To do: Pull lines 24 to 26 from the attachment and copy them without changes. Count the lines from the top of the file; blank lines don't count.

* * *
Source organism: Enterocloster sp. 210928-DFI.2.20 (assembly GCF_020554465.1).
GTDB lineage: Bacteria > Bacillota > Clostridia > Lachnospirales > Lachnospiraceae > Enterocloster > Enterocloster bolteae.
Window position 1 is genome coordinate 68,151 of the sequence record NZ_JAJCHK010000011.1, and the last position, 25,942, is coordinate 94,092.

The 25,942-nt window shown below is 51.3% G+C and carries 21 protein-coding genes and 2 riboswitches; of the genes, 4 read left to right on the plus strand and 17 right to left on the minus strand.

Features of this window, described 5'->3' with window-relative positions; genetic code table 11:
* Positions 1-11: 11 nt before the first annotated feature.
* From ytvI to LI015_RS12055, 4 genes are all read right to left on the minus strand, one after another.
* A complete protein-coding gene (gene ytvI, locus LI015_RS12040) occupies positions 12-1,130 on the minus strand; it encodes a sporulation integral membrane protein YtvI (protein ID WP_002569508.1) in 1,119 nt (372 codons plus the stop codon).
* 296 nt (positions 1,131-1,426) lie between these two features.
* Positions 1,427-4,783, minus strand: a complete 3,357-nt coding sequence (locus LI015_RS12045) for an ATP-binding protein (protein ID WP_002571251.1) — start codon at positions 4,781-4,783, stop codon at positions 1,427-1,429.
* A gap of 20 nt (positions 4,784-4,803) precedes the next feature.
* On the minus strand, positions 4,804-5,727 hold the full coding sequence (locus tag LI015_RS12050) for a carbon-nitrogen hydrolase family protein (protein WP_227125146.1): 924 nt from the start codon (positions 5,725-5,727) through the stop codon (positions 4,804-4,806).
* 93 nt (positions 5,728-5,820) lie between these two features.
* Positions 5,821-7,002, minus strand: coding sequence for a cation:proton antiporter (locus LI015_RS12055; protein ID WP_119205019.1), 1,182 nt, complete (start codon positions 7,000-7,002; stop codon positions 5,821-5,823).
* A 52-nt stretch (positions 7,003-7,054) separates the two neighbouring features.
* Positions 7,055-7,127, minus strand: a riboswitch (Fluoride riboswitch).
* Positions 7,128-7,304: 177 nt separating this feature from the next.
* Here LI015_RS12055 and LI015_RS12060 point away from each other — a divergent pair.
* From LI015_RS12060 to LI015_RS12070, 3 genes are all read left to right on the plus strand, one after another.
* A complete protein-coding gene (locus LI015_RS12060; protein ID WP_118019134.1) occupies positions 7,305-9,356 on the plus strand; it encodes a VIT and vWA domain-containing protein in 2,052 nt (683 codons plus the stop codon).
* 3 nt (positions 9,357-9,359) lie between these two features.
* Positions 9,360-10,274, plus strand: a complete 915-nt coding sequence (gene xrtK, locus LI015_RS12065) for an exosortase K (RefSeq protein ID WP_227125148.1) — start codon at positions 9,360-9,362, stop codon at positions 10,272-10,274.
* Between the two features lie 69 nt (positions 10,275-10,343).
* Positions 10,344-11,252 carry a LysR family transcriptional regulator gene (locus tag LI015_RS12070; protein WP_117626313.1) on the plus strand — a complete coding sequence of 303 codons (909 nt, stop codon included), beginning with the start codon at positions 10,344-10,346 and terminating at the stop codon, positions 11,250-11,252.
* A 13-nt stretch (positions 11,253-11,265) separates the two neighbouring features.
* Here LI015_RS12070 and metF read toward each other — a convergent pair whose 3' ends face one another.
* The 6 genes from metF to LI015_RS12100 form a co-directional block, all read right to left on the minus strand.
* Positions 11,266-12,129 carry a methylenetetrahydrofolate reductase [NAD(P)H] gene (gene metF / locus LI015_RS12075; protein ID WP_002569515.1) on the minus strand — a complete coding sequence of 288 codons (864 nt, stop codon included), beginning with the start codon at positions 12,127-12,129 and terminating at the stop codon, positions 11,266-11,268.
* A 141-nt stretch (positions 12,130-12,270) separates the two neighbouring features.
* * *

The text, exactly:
* Positions 10,344-11,252 carry a LysR family transcriptional regulator gene (locus tag LI015_RS12070; protein WP_117626313.1) on the plus strand — a complete coding sequence of 303 codons (909 nt, stop codon included), beginning with the start codon at positions 10,344-10,346 and terminating at the stop codon, positions 11,250-11,252.
* A 13-nt stretch (positions 11,253-11,265) separates the two neighbouring features.
* Here LI015_RS12070 and metF read toward each other — a convergent pair whose 3' ends face one another.